D'You Ever Get Those Umpteenth Draft Blues - They're Like the Mean Reds (Or, I Need to Buy HG Wells' Time Machine off Sheldon Cooper)
Say hip hip hooray for absurdly long titles. (And if you didn't catch those references, look here (at 2:50) and here)
I apologise profusely here, boyos. School has been an even greater burden that I'd ever imagined. If I want this mark I've been blabbering about, I am going to need to clone myself. Seriously. It's been a long week since I last spoke to you all and I'm afraid it may be another until I can break above the water. I'm drowning in homework, and core texts that I absolutely despise. In fact, I'm starting to look a little like this:
And this glorious situation sparked me with inspiration as gracefully as lightning destroys a palm tree. Inspiration for, well, my blog. *Casts longing glance to manuscript in the corner* As I tried to straighten out my weekend to catch up on all the work I missed when I was sick this week, I realised that Saturday - my devout RETURN revisions day - was being consumed by extra reading/film viewing/art sketching for school. I remembered how when I was writing, there was no way my homework was having priority. Or how when I was revising the first couple drafts, there was no way my homework was going to stop me from clocking in a huge number of hours. But now, well, tomorrow - it's just not going to happen. At first I blamed the work, but then I thought maybe it's something else.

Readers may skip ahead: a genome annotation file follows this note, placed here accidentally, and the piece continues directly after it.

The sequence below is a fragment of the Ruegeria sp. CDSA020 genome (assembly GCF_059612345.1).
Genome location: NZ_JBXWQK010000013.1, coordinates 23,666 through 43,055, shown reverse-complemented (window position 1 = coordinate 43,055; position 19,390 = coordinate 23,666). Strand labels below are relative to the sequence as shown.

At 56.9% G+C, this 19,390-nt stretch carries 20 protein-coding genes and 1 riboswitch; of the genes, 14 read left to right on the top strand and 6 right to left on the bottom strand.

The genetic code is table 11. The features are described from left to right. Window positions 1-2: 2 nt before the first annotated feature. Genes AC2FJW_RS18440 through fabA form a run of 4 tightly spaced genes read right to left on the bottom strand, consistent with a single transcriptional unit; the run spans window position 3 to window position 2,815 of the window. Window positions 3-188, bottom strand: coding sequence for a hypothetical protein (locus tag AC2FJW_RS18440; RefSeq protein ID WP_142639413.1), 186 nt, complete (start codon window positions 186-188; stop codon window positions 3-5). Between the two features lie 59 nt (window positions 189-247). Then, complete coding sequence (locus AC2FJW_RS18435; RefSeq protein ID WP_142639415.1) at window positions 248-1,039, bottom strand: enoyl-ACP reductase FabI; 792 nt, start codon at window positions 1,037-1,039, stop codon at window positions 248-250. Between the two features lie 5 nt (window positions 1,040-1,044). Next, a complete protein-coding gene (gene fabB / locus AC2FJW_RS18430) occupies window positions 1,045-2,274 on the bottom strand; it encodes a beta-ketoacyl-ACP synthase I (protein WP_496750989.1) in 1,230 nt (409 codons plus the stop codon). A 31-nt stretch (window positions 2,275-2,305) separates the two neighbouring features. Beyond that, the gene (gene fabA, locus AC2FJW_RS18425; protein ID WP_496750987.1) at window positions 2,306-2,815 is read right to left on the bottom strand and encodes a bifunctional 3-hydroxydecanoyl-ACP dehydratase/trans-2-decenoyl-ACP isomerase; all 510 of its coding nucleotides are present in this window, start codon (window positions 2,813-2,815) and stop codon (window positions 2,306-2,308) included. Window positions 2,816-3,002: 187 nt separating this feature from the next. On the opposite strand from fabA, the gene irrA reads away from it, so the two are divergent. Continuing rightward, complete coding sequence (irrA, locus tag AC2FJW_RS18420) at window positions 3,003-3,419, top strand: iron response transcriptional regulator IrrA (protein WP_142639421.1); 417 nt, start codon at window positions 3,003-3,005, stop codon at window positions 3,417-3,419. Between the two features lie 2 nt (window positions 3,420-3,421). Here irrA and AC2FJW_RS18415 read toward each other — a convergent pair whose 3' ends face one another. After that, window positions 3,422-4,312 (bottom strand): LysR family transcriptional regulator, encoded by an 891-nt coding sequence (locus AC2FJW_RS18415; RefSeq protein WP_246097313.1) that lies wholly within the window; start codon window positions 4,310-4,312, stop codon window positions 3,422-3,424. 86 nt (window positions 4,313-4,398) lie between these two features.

Hence, the umpteenth draft blues. (Whether this will be coherent or not, I'm not yet sure)
The umpteenth draft blues isn't like the first draft blues where you feel inadequate and think your plot doesn't make sense and that you maybe rushed the middle and royally fracked up the ending. No, no, no, no, no. The umpteenth draft blues, hereby referred to as UDB, is when you feel anxious and nauseated by the construct of mere sentences, and you need to 3D-ify the shit out of a character's personality and you just can't, and every piece of dialogue is stilted and you don't know what to do because if you don't finish this god-fracking-damn book now you're going to go looking for your Dad's Winchester rifle or a well-situated noose.
And the key to overcoming it, or even just keeping up with it isn't the same as before. You know, back when everywhere you looked for advice on revisions was about those first few sweeps and hurled those easy steps at you like they were basic arithmetic.
But now, you can't take a break. You've tried. You said: "Hey, at the end of term, I'll have two straight weeks to do nothing but write and revise". It doesn't work. You're past the page of forgetting everything, forgetting anything that has to do with this Frankenstein monster. It's no longer that thing screaming "Gurrrrgh!" on that cold slab. It's learning, it's experiencing and it's yearning to become human. To become real. (In this odd metaphor, I do indeed mean that your WIP wants to become a real novel. A finished novel.) When you leave it alone, all the damned thing does is plague you with new ideas, brilliant ideas that leave you if you disregard them for too long. You know every inch of this damn thing. Every inch. And guess what? It knows every inch of you and how to get at you. (EG: *whispers* It knows where you live)
And you can't damn well read a how-to book to solve your problems. Trust me. I've checked. The problem with UDB is that it's entirely motivational and completely stems for your servitude and obsession with this mess of words (Which, by this point, I'm hoping is more than a mess). And it's bloody hard to contact your subconscious without Leonardo Di Caprio, a team of architects and forgers, and Christopher Nolan's camera angles.